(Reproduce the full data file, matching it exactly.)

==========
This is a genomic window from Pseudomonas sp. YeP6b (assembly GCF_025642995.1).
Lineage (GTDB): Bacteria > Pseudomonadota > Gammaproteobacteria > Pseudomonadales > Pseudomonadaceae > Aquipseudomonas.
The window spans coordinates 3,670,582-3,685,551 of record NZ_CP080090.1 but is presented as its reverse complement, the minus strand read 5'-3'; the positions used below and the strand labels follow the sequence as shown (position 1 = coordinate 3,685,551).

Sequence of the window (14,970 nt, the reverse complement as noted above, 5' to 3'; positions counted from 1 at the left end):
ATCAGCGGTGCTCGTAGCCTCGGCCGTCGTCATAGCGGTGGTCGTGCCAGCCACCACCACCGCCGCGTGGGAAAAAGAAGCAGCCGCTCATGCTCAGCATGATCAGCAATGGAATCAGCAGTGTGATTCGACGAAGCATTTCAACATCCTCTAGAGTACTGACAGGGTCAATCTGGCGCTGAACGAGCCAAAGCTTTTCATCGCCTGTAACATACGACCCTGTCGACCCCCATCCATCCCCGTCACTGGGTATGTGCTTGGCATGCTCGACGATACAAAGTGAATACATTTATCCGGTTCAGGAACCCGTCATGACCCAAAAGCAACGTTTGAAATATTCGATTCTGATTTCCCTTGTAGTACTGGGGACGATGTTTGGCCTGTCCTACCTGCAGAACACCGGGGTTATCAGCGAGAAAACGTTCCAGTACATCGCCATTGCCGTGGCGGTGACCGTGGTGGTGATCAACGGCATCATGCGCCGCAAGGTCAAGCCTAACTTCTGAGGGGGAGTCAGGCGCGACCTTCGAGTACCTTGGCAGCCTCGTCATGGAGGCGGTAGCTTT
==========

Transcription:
This is a genomic window from Pseudomonas sp. YeP6b (assembly GCF_025642995.1).
Lineage (GTDB): Bacteria > Pseudomonadota > Gammaproteobacteria > Pseudomonadales > Pseudomonadaceae > Aquipseudomonas.
The window spans coordinates 3,670,582-3,685,551 of record NZ_CP080090.1 but is presented as its reverse complement, the minus strand read 5'-3'; the positions used below and the strand labels follow the sequence as shown (position 1 = coordinate 3,685,551).

Sequence of the window (14,970 nt, the reverse complement as noted above, 5' to 3'; positions counted from 1 at the left end):
ATCAGCGGTGCTCGTAGCCTCGGCCGTCGTCATAGCGGTGGTCGTGCCAGCCACCACCACCGCCGCGTGGGAAAAAGAAGCAGCCGCTCATGCTCAGCATGATCAGCAATGGAATCAGCAGTGTGATTCGACGAAGCATTTCAACATCCTCTAGAGTACTGACAGGGTCAATCTGGCGCTGAACGAGCCAAAGCTTTTCATCGCCTGTAACATACGACCCTGTCGACCCCCATCCATCCCCGTCACTGGGTATGTGCTTGGCATGCTCGACGATACAAAGTGAATACATTTATCCGGTTCAGGAACCCGTCATGACCCAAAAGCAACGTTTGAAATATTCGATTCTGATTTCCCTTGTAGTACTGGGGACGATGTTTGGCCTGTCCTACCTGCAGAACACCGGGGTTATCAGCGAGAAAACGTTCCAGTACATCGCCATTGCCGTGGCGGTGACCGTGGTGGTGATCAACGGCATCATGCGCCGCAAGGTCAAGCCTAACTTCTGAGGGGGAGTCAGGCGCGACCTTCGAGTACCTTGGCAGCCTCGTCATGGAGGCGGTAGCTTT